Jack K

Puritan Board Professor
Exactly what does one expect one to do other than "showing up for Sunday service" entail. I ask because this is a personal pet peeve of mine in that if one just does the once a week thing, as commanded, one gets the impression one is really not involved in the local congregation. I say this in that I have many many Christian and non Christian neighbors who take up a ton of time the other 6 days a week, and Sundays, to not be looked at as some kind of part time not serious Christian. "Church life" involves so much more than my favorite time of the week when I get to gather with my particular brothers and sisters on Sunday morning. I apologize if I am sounding harsh but I feel very strongly about such. :)

Yes, I think we're aware of your views on this subject. But maybe we shouldn't derail Santos' thread to discuss it here. I'll be happy to give a few thoughts if you want to discuss it on some other thread.
 

Santos

Puritan Board Freshman
Jack and Earl- You have both touched on exactly what I mean. How are we to be a part of a church body that we need to drive 25-40 miles one way to fellowship/break bread/worship with on and beyond Sunday?
 

Santos

Puritan Board Freshman
My husband and I are unsettled about church attendance, too, Santos. We visit as non-communicant members of our local LCMS. While the sermons are typically strong Law/Gospel, the liturgy and church environment is reminiscent of Roman Catholicism with weekly Communion, a large visible crucifix, etc. We have gotten to know many there and were recently blessed by pastoral visits, prayers and meals brought to us during an acute medical need.

When we visited a RCUS church recently we enjoyed the sermon, songs, although not Psalmody and friendly people. My tuned in ears also heard one of the elders say they were not strict sabbatarians and several of the guys could not wait to get home and watch football. I will follow up with the pastor on these.

So, we wonder about sticking with a known in the LCMS or traveling an hour to an unknown and having to figure out what's what every week. OTOH, the RCUS is solid in it's constitution and this particular church may just be lax in some areas. My mind spins with this stuff sometimes.

Having no church membership is very concerning to us and yet it seems as important a commitment as marriage and one not to be taken lightly.
Cedarbay-Thank you for taking the time to share this. We do actually have an LCMS in our town but I have been a little hesitant to try it out for the reasons that you have stated. (RC tendencies)
 

Inactiver user19912

Puritan Board Freshman
Hi, Santos. I'm in Beeville, near where you are. I'm currently a PCA TE without call in the South Texas Presbytery (I was the pastor of the PCA church here but they decided to leave the PCA).

I know the pastor of the PCA church in Corpus very well. He is a sound Confessional elder who inherited a Reformed-leaning church (Southside in Corpus is what I would consider a standard PCA church). The elders are good men who are seeking to remain faithful to their vows. They were very helpful to me while I was trying to salvage the work with the former PCA church here. They still remain my close friends and I consider them co-laborers in the work of Gospel ministry.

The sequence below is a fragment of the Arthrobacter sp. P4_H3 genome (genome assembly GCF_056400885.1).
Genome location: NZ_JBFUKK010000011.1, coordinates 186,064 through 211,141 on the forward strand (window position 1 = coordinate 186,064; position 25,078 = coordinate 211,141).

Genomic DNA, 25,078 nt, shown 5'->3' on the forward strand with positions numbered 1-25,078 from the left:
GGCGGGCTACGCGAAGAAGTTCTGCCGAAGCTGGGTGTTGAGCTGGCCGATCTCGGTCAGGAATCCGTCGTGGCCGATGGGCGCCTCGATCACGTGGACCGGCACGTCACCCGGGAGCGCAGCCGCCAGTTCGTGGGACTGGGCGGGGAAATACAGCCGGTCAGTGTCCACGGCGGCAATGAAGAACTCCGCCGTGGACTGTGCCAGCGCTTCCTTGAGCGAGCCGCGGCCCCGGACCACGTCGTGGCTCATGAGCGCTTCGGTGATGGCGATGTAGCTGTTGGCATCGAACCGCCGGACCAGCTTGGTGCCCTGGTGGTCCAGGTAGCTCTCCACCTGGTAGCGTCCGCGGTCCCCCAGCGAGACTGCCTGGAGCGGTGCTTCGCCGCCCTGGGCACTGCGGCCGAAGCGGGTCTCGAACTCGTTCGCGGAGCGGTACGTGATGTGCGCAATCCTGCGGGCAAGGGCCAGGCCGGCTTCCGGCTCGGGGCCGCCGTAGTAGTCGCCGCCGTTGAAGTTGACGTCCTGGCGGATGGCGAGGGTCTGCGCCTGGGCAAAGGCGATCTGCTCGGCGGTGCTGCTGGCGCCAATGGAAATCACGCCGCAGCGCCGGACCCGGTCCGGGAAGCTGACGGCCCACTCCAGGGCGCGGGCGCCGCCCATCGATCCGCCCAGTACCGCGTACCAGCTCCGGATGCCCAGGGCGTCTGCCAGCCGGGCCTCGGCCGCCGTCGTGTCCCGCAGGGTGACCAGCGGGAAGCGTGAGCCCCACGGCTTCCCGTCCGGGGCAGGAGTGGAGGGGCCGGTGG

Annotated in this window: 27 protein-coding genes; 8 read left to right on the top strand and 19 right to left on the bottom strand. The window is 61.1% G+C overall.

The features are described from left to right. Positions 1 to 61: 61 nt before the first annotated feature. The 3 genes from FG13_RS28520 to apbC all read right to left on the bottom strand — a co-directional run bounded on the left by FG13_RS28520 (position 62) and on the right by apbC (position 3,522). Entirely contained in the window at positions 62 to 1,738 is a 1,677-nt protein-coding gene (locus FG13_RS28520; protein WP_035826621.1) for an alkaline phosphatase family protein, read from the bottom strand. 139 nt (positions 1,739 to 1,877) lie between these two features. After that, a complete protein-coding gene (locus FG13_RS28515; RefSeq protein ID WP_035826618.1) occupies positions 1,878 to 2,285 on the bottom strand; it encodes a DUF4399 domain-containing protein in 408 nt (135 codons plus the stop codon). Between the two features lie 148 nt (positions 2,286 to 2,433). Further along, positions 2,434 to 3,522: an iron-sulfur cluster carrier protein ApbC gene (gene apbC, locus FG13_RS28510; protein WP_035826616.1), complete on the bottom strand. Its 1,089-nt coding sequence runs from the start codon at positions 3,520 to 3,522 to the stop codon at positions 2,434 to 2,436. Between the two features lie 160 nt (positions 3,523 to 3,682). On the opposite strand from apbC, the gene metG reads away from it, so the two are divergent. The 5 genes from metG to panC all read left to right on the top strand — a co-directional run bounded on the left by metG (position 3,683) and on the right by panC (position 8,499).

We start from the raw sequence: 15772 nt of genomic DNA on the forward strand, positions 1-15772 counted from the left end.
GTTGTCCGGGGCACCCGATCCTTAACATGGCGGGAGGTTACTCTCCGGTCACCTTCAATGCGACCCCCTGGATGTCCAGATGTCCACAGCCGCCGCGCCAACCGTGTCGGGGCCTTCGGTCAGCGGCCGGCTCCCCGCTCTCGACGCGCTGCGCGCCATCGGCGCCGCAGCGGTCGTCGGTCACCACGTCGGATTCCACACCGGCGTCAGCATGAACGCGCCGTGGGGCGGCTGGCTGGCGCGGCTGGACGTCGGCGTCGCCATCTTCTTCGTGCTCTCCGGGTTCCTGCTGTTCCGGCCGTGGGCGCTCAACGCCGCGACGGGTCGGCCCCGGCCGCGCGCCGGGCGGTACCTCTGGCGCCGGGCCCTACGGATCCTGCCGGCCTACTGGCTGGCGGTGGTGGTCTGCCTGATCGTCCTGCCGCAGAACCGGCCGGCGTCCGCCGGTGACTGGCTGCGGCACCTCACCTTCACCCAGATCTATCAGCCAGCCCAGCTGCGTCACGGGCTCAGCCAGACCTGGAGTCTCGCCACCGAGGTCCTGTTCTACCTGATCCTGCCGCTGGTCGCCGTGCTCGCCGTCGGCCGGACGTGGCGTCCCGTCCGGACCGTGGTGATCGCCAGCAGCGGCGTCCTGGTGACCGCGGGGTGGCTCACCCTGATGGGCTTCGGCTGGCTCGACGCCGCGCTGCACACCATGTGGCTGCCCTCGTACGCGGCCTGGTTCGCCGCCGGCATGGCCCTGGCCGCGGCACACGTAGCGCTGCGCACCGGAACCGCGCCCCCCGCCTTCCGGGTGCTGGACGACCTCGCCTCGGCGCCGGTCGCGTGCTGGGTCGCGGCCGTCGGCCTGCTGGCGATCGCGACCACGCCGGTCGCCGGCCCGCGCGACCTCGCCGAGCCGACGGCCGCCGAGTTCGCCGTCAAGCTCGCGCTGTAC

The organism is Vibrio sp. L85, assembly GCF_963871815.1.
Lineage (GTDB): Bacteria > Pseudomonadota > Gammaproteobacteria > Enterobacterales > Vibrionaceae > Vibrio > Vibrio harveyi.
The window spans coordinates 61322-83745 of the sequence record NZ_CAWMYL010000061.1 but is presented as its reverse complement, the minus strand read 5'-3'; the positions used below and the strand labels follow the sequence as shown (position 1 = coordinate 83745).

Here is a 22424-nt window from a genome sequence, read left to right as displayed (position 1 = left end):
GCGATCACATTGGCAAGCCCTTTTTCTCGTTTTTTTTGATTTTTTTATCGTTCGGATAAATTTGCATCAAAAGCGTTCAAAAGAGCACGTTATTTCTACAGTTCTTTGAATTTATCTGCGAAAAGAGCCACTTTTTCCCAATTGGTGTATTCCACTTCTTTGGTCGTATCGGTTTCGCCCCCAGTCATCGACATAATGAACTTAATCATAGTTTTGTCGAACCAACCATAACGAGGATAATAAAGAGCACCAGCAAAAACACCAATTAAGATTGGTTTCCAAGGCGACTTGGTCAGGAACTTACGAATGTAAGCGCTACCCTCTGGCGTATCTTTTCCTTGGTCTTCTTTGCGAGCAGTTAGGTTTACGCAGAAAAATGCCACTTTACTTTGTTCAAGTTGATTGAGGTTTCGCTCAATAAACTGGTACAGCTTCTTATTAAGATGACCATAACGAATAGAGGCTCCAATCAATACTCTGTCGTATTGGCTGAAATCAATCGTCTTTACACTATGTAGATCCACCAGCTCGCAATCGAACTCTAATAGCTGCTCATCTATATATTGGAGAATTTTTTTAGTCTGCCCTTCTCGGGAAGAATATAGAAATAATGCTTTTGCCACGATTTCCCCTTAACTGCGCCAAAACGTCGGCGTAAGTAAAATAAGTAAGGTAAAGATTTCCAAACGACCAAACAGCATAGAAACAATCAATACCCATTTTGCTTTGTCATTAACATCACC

I'd love to talk with you more about your options. I'm currently hosting a "Bible study on steroids" at my house in Beeville on Lord's Day mornings with a couple of other families, around 15 or so people, in total. We sing Psalms a cappella, we pray, I teach a lesson. Folks usually stay for lunch and fellowship afterwards and you'd be well-received if you chose to make the trip to town.

Feel free to shoot me a message whenever you can and we can chat, no pressure at all either way.

Blessings,
George Lacy
 

earl40

Puritan Board Professor
Jack and Earl- You have both touched on exactly what I mean. How are we to be a part of a church body that we need to drive 25-40 miles one way to fellowship/break bread/worship with on and beyond Sunday?

This is exactly why I posted what I did. I drive a short 30 minutes to a solid church and would travel much further if need be. Do not think I am derailing this thread, but once one recognizes what is expected of a particular lay person in a particular local congregation one will realize that Sunday service is a service of the officers to the laity and not the other way around.

Short story to illustrate my point. Back many years ago I had a friend who is a surgeon and he was a member of my then local congregation. We were speaking of our church and how much I looked forward to joining back then. He told me "Get ready for all they will ask of you to do". Now he was a surgeon and a very busy man but the church kept on asking him to do stuff that he simply did not have time to do. BTW this can also apply to mothers and fathers with children who are working at home or the local 7-11. Our Lord gave us what is our duty and it is not working like our Elders who job is running our churches like the jobs of mothers, fathers, surgeons and shoe makers.

The moral of the story do not feel bad if you "only" attend the service on Sundays. For Our Lord gave this for us the laity to be served for He is kind and wonderful and I appreciate our Pastors who are willing to feed the sheep.
 

Cedarbay

Puritan Board Freshman
Earl, do you at least bring donuts once a month for after church fellowship? This was an important work when I was Roman Catholic.;)
 

Edward

Puritanboard Commissioner
I am a member of a church 20 miles away. In the Dallas traffic, that makes it difficult to participate other than on weekends even contraflow to suburban rush hour traffic. There are real benefits to living close to your church/going to church close to where you live.

I'm not sure how you found the church in which you are interested. If NineMarks, that can be hit-or-miss (and I( recall that they properly include a disclaimer. Farasee is generally a safer bet.

Were I you, I'd at least check out the PCA in Corpus - a position I would have taken even without the testimonial upthread. A mainstream PCA probably won't have an issue with a Baptist in membership as long as they aren't stirring up trouble over the issue.
 

earl40

Puritan Board Professor